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third trimester

31 Dec

Fetal development: The third trimester

Fetal development continues during the third trimester. Your baby will open his or her eyes, gain more weight and prepare for delivery.

By Mayo Clinic staff

The end of your pregnancy is near! By now, you may be tired of being pregnant — and eager to meet your baby face to face. But your uterus is still a busy place. Understand how fetal development continues as you approach your due date. Here’s a weekly calendar of events for the third trimester.

Week 28: Baby’s eyes open

Twenty-eight weeks into your pregnancy, or 26 weeks after conception, your baby’s eyelids are partially open and eyelashes have formed. Your baby is gaining weight, which is smoothing out many of the wrinkles in his or her skin.

By now your baby may be nearly 10 inches (250 millimeters) long from crown to rump and weigh nearly 2 1/4 pounds (1,000 grams). Otherwise healthy babies born this week have a 90 percent chance of survival without physical or neurological impairment — and the odds improve with each passing week.

Week 29: Baby’s bones are fully developed

Twenty-nine weeks into your pregnancy, or 27 weeks after conception, your baby’s bones are fully developed, but they’re still soft and pliable. This week, your baby begins storing iron, calcium and phosphorus.

Week 30: Baby’s eyes are wide open

Thirty weeks into your pregnancy, or 28 weeks after conception, your baby’s eyes are wide open. Your baby may have a good head of hair by this week.

By now your baby may be more than 10 1/2 inches (270 millimeters) long from crown to rump and weigh nearly 3 pounds (1,300 grams).

Week 31: Sexual development continues

Thirty-one weeks into your pregnancy, or 29 weeks after conception, your baby’s sexual development continues.

If your baby is a boy, his testicles are moving through the groin on their way into the scrotum. If your baby is a girl, her clitoris is now relatively prominent.

Week 32: Baby practices breathing

Thirty-two weeks into your pregnancy, or 30 weeks after conception, your baby’s toenails are visible.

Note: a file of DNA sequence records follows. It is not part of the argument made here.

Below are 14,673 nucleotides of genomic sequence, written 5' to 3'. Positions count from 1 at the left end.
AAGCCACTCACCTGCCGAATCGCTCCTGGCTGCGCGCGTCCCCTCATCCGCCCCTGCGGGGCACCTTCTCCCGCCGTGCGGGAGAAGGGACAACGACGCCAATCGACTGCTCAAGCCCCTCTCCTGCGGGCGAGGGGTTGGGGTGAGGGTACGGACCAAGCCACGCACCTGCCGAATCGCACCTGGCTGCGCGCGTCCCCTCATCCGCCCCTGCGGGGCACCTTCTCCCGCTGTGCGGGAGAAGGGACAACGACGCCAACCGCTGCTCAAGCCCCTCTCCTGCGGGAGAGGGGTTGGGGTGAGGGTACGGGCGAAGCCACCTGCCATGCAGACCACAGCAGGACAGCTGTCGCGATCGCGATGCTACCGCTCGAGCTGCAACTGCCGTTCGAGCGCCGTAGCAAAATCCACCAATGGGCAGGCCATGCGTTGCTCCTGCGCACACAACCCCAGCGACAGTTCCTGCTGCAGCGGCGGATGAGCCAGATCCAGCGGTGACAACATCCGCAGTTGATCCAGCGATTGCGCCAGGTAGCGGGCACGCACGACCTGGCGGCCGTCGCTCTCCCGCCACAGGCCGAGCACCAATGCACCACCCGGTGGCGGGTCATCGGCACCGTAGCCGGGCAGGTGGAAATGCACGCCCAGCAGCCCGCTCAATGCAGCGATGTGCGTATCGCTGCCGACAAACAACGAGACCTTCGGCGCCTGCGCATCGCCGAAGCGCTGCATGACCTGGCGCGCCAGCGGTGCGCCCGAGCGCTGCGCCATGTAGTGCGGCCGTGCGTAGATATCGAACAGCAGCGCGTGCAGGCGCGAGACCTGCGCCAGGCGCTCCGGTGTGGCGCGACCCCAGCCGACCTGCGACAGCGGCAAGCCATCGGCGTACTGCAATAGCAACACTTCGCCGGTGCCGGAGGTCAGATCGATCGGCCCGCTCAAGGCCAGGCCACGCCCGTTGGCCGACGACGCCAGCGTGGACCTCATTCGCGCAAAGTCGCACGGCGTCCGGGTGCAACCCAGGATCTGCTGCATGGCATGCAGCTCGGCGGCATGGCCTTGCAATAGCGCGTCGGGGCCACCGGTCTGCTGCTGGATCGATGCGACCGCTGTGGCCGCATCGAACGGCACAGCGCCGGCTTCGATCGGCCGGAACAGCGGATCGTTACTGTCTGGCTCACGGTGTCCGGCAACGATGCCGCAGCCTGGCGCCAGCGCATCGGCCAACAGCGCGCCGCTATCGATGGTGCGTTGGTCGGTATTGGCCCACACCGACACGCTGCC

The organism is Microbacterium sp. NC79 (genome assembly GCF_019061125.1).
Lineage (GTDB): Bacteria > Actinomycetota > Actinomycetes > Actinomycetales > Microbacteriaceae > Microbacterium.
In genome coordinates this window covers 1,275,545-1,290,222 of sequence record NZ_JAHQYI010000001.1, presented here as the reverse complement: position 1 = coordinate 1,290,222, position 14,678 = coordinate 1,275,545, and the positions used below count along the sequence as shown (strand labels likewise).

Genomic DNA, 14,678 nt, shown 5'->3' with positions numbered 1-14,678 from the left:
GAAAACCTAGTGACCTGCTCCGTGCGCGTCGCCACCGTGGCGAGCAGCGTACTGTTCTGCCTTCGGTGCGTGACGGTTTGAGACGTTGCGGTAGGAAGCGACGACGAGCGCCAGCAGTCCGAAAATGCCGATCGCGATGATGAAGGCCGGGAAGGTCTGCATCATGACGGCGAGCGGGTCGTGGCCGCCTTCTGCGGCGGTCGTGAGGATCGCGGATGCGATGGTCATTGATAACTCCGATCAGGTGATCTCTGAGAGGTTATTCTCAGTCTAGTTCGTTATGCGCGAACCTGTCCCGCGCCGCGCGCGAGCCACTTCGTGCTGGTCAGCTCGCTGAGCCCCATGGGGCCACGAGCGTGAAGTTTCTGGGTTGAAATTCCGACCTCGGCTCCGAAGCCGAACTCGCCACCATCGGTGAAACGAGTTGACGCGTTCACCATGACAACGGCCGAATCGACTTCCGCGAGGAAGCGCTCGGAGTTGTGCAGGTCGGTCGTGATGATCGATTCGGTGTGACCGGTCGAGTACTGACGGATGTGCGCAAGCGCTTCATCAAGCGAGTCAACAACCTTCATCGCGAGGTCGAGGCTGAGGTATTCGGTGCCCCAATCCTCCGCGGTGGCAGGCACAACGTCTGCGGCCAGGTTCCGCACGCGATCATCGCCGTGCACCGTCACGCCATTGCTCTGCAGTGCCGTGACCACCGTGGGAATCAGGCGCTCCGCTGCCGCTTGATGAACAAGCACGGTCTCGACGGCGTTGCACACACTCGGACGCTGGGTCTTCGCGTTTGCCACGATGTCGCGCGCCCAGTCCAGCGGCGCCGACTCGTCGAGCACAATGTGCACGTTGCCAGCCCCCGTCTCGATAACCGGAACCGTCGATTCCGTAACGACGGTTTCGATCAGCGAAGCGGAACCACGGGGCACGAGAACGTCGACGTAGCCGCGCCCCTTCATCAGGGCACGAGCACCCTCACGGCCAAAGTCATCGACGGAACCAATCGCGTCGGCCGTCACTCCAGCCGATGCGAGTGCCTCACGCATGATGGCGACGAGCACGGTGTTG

Although your baby’s lungs aren’t fully formed, he or she practices breathing. Your baby’s body begins absorbing vital minerals, such as iron and calcium. The layer of soft, downy hair that has covered your baby’s skin for the past few months — known as lanugo — starts to fall off this week. Your baby’s kicks and jabs may be forceful.

By now your baby may be 11 inches (280 millimeters) long from crown to rump and weigh 3 3/4 pounds (1,700 grams).

Week 33: Baby detects light

Thirty-three weeks into your pregnancy, or 31 weeks after conception, your baby’s pupils can constrict, dilate and detect light entering his or her eyes.

Week 34: Baby’s fingernails grow

Thirty-four weeks into your pregnancy, or 32 weeks after conception, your baby’s fingernails have reached his or her fingertips.

By now your baby may be nearly 1 foot (300 millimeters) long from crown to rump and weigh more than 4 1/2 pounds (2,100 grams).

Week 35: Protective coating thickens

Thirty-five weeks into your pregnancy, or 33 weeks after conception, your baby’s body has become round. The pasty white coating that protects your baby’s skin — the vernix caseosa — is getting thicker.

Week 36: Rapid weight gain begins

Thirty-six weeks into your pregnancy, or 34 weeks after conception, your baby is gaining weight rapidly — about 1/2 pound (227 grams) a week for the next month.

The crowded conditions inside your uterus may make it harder for your baby to give you a punch, but you’ll probably feel lots of stretches, rolls and wiggles. You may want to check on your baby’s movements from time to time — especially if you think you’ve noticed decreased activity. Ask your health care provider how many movements you should detect in a certain number of hours.

Week 37: Baby is full-term

Thirty-seven weeks into your pregnancy, or 35 weeks after conception, your baby will be considered full-term. Your baby’s organs are ready to function on their own. To prepare for birth, your baby may descend into the head-down position.

Week 38: Baby develops a firm grasp

Thirty-eight weeks into your pregnancy, or 36 weeks after conception, your baby is developing a firm grasp.

Your baby’s toenails have reached the tips of his or her toes. His or her brain and nervous system are working better every day. This developmental process will continue through childhood and adolescence.

By now your baby may be close to 13 1/2 inches (340 millimeters) long from crown to rump and weigh nearly 6 1/2 pounds (2,900 grams).

Week 39: Placenta provides antibodies

Thirty-nine weeks into your pregnancy, or 37 weeks after conception, your baby’s chest is becoming more prominent. For boys, the testes continue to descend into the scrotum. For girls, the labia majora is well developed.

Your baby has enough fat under the skin to maintain body temperature as long as there’s a little help from you. The placenta continues to supply your baby with antibodies that will help fight infection the first six months after birth. If you breast-feed your baby, your milk will provide additional antibodies.

Week 40: Your due date arrives

Forty weeks into your pregnancy, or 38 weeks after conception, your baby may be more than 14 inches (360 millimeters) long from crown to rump and weigh about 7 1/2 pounds (3,400 grams). Remember, however, that healthy babies come in different sizes.

Don’t be alarmed if your due date comes and goes without incident. It’s just as normal to deliver a baby a week or two late — or early — than it is to deliver on your due date.

 
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Posted by on December 31, 2009 in Our Days

 

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